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Indonesia

Indonesian Covid-19 survivors find faith strengthened

Catholics who suffered and beat the virus recount their brush with death

Katharina R. Lestari, Jakarta

Katharina R. Lestari, Jakarta

Updated: October 23, 2020 09:41 AM GMT
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Indonesian Covid-19 survivors find faith strengthened

Paulinus Prasetyo Nurhardjanto waters the plants in the hospital’s garden. (Photo supplied)

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Paulinus Prasetyo Nurhardjanto, a 49-year-old Catholic layman living in the Indonesian capital Jakarta, tested positive for Covid-19 last month.

He had a fever on Sept. 19. Two days later, he decided to undergo a rapid diagnostic test, of which the result was negative.

“But then I had diarrhea for three days. Worse, I lost my sense of taste and smell. All food and drink had no taste at all. That was when I thought I might have contracted Covid-19,” he says.

The first thing the father of a 15-year-old daughter did after developing the coronavirus symptoms was to self-isolate at home until he underwent a swab test at a Catholic-run hospital on Sept. 26. He had the result back the same day.

“It was positive,” he said.

The employee of a retail company was admitted to the hospital a few hours later. Not long after that, his health deteriorated significantly and he was put on oxygen.

“For the first seven days, I felt so breathless and could not eat at all. I felt like I was in a semi-conscious state. I relied solely on oxygen and intravenous medication and nutrition,” he said.

Nurhardjanto, who had been a volunteer with the government’s Covid-19 Task Force struggled with psychological burdens. He got so frustrated and could not stop blaming himself for having contracted the coronavirus despite taking precautions.

“It was like riding a roller coaster: up and down. I thought that my death was near. I even sent apologies to everything -- to my wife and daughter as well as to my parents and other family members.”

His only wish was to virtually pray together with his wife and daughter each day.

“They video-called me each day at 6 a.m., noon, and at 6 p.m. to pray a novena. I could not hold my phone properly due to my deteriorating health, but I tried so hard to do so,” he said.

He always asked them to sing a popular Indonesian religious song titled Mujizat Itu Nyata (Miracle is Real) after finishing the prayer.

“I knew that, in some cases, Covid-9 patients could die within only two or three days. Listening to the song made me feel at peace. Its lyrics explored my faith in God. I believed a miracle would happen if we wholeheartedly prayed to God.”

Indeed, a miracle did happen.

From the eighth day in the hospital, Nurhardjanto’s health gradually improved. His appetite came back.

“My health got better and better each day and I started to post some photos of happy moments on my Facebook account. Unexpectedly, there were many likes. It was like a fast-charging machine to me.”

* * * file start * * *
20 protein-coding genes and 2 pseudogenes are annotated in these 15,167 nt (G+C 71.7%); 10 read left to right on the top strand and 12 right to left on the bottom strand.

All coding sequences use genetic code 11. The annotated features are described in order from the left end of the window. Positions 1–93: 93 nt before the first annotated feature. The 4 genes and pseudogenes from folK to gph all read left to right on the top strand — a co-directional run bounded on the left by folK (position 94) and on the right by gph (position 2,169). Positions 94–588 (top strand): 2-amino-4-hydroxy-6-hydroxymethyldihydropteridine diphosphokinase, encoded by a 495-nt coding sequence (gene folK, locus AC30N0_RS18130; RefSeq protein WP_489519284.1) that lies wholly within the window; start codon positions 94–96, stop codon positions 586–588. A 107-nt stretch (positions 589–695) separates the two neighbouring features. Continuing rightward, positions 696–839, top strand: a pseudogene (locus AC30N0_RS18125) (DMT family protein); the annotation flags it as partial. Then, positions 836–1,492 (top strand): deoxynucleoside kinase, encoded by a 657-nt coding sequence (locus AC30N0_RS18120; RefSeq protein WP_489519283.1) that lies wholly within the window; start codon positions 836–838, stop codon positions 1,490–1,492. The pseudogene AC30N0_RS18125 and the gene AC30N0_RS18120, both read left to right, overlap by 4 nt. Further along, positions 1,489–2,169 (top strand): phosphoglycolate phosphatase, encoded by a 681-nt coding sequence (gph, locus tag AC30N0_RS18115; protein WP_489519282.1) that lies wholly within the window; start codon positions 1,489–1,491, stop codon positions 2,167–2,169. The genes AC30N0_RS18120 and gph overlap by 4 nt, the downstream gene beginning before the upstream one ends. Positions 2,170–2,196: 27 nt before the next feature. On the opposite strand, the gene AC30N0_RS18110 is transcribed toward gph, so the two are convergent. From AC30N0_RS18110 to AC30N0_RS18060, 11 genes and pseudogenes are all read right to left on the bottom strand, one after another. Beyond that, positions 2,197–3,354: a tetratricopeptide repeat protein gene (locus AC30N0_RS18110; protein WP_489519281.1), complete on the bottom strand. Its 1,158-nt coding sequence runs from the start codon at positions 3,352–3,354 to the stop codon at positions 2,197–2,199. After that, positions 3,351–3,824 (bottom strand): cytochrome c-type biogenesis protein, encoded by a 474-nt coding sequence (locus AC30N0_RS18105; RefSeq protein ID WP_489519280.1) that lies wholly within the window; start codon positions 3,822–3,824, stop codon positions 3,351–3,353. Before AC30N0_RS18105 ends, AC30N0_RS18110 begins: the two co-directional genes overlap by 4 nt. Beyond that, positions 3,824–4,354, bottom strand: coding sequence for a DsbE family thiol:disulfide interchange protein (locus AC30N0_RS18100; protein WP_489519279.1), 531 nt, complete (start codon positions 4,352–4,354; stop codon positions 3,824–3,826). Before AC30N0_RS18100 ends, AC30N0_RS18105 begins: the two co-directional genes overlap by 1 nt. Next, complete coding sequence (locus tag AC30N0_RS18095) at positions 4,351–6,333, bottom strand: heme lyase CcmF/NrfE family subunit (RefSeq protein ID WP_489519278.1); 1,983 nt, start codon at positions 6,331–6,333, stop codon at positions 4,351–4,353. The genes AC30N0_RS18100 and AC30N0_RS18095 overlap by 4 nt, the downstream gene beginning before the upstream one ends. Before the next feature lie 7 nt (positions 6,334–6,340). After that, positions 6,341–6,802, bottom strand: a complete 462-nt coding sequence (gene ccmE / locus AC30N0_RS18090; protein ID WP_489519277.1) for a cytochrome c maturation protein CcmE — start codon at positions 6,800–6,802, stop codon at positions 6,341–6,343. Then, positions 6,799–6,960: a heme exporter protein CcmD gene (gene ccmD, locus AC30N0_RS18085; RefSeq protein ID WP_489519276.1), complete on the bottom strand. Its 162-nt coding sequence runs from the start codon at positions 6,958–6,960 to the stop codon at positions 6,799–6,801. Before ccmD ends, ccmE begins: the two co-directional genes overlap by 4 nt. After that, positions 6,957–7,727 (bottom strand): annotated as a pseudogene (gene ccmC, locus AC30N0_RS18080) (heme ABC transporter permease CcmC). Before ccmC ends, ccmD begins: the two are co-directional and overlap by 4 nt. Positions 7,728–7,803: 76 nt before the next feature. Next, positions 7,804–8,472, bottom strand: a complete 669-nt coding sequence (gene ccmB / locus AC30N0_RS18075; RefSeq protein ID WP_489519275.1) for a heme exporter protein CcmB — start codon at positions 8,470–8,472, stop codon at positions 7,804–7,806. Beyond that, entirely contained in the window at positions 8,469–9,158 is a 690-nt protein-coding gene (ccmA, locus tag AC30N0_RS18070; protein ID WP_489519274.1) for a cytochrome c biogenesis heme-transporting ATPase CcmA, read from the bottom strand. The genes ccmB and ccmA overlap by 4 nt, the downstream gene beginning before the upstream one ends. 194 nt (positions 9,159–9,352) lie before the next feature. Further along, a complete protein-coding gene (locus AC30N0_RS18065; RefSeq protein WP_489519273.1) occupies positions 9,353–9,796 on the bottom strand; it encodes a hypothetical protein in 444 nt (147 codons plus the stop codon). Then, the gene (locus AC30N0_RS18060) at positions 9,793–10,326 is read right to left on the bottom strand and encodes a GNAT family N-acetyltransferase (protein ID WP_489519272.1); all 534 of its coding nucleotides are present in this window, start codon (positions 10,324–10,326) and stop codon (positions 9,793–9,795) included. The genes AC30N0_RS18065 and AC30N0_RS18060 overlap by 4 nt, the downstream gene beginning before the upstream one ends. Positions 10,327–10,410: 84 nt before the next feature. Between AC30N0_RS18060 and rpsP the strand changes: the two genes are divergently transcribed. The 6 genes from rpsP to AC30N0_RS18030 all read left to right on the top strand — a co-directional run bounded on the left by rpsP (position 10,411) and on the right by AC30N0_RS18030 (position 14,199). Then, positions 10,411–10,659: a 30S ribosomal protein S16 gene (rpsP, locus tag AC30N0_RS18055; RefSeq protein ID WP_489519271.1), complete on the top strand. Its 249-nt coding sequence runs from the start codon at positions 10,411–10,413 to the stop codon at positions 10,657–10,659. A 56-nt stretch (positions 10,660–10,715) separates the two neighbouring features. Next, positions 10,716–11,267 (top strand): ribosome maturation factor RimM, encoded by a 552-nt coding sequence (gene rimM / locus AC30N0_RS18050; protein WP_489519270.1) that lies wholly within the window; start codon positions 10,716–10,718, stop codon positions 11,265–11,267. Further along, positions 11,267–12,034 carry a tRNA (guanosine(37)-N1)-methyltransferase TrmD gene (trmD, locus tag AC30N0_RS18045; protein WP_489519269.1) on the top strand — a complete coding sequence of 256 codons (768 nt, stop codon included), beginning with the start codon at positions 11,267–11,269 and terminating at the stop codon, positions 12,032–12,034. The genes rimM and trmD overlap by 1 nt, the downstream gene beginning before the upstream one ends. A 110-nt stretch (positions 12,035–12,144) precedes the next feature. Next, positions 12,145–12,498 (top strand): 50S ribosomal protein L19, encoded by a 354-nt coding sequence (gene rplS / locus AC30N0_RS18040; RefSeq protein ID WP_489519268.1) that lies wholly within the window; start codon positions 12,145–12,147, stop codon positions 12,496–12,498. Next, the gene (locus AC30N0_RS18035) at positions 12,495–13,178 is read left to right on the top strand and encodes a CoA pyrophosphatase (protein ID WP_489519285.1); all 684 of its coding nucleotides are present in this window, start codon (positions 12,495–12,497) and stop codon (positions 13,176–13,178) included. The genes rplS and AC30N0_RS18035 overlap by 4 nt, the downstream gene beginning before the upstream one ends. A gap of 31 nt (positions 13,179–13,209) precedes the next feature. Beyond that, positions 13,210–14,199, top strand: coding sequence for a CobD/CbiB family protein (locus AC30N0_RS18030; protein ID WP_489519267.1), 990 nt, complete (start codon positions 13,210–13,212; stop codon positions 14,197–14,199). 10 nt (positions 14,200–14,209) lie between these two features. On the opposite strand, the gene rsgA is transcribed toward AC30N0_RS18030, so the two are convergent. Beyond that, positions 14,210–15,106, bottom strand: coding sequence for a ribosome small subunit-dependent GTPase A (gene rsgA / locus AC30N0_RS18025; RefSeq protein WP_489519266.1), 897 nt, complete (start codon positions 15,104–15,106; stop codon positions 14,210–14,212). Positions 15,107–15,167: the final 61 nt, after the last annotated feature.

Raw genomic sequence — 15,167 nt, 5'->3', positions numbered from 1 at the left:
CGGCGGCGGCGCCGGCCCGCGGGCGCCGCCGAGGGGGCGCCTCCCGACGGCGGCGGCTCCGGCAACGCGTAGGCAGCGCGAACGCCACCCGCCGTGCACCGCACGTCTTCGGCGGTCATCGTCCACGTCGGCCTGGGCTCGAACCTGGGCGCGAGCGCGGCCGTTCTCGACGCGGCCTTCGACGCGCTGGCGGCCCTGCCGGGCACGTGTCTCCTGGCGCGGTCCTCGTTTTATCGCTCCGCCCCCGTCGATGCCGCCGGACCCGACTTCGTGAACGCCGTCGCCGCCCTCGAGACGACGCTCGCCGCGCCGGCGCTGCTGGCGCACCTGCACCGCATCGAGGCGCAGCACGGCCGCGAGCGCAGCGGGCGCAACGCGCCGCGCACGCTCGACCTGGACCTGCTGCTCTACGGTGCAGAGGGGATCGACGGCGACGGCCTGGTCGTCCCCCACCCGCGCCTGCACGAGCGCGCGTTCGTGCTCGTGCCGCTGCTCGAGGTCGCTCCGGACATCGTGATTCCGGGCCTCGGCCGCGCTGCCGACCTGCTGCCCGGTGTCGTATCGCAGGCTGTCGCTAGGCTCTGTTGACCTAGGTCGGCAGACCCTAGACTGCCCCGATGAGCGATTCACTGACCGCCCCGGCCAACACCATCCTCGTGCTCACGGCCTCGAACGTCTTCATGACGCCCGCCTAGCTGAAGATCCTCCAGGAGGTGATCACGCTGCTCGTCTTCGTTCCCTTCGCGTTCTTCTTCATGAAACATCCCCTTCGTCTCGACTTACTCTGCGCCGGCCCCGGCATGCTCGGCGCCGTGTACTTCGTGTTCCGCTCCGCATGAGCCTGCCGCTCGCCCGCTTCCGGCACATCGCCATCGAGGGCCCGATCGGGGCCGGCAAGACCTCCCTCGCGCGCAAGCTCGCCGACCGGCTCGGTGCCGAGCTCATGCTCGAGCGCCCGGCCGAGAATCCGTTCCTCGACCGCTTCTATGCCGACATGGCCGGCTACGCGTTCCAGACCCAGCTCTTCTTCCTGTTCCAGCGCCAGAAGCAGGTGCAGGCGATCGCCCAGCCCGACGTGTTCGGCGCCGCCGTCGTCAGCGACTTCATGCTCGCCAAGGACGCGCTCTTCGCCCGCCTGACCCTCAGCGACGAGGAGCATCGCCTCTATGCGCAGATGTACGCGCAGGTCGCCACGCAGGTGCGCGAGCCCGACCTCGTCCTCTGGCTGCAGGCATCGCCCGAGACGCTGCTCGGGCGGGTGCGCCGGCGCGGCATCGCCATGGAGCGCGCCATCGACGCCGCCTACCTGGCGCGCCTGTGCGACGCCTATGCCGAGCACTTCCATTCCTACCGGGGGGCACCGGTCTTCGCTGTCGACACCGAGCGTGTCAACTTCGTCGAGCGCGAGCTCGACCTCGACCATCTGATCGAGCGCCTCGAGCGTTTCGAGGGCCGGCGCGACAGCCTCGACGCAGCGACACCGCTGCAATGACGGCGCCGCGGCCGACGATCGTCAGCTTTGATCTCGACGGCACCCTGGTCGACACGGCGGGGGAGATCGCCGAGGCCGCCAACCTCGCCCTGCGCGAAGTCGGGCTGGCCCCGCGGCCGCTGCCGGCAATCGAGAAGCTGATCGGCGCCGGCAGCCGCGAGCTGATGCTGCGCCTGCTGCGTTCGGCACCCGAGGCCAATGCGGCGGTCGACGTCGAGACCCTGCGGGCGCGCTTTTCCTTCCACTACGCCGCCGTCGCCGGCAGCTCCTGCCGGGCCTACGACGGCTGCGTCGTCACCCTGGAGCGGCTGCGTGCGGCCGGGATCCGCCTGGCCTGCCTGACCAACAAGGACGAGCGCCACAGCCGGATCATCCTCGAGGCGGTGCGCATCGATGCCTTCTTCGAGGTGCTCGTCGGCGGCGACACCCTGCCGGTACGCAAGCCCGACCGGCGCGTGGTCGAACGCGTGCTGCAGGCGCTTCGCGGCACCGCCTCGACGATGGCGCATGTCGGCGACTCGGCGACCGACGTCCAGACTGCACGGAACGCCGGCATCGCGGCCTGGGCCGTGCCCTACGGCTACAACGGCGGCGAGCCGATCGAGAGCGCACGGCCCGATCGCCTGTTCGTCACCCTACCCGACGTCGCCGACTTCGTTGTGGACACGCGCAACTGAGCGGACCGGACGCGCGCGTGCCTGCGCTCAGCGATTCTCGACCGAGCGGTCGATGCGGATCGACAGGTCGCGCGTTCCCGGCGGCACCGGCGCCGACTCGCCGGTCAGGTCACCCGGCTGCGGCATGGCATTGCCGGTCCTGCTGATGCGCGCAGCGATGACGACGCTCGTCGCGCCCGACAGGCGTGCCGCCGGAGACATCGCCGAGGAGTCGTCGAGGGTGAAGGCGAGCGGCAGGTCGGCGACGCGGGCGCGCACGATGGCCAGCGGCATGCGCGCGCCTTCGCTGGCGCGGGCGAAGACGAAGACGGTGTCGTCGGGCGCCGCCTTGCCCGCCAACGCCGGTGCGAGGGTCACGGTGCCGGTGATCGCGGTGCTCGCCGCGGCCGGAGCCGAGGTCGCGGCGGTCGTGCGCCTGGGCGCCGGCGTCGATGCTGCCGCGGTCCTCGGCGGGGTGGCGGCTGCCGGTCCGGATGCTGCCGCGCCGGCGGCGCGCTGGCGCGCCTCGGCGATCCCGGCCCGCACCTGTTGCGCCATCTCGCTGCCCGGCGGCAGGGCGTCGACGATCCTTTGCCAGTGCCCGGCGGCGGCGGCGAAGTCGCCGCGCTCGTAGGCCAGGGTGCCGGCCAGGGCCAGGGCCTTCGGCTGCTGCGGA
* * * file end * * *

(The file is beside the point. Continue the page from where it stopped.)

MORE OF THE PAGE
From that day on, he was taken off oxygen and was allowed to mix with other patients.

“I chatted with other Covid-19 patients and ate together with them. I also busied myself by watering the plants in the hospital’s garden in the morning and the afternoon. It was nice.”

Nurhardjanto, who is a convert, was allowed to leave hospital on the twelfth day, two days before having a negative swab test.

Before the test he chose to stay at a hotel providing rooms for self-isolation for several days before returning home.

“My near-death experience, frustrations, and painful feelings were nothing compared to the suffering of Jesus. It was a process I had to go through in my life. I reflected that God wanted me to rest for a while,” he said.

He also decided to donate plasma to try and help save the lives of others battling the virus.

“My Catholic faith teaches me to share with others,” he said.

Ferdinandus Setu, another Catholic layman who tested positive for Covid-19, was luckier than Nurhardjanto as his symptoms were not a s severe and did not need to be put on oxygen while being treated for 11 days at the Wisma Atlet Kemayoran, in Jakarta.

The Wisma Atlet Kemayoran comprises several tower blocks that previously served as the athletes' village for the 2018 Asian Games. It is currently being used as a makeshift hospital for Covid-19 patients.

Thousands of people have been treated there since the first two Covid-19 cases were announced by the government in early March.

As of Oct. 22, Indonesia had recorded 377,541 Covid-19 cases and 12,959 deaths. Of this number, Jakarta had 98,206 cases and 2,105 deaths.

“I developed a fever, cough, headache, and diarrhea, so I decided to see a doctor the next morning. I underwent a swab test on Aug. 30 and was declared positive the next day,” Setu said.

What made the 40-year-old civil servant feel so sad was that his wife and 13-year-old child also tested positive. He cried and even blamed God.

“But then I realized that it was God’s will. God wanted me to go through this. I work on the Communication and Information Ministry’s public relations desk, meaning that I have to be able to share correct information on Covid-19 with the public. My personal experience with the coronavirus would help me do this,” he said.

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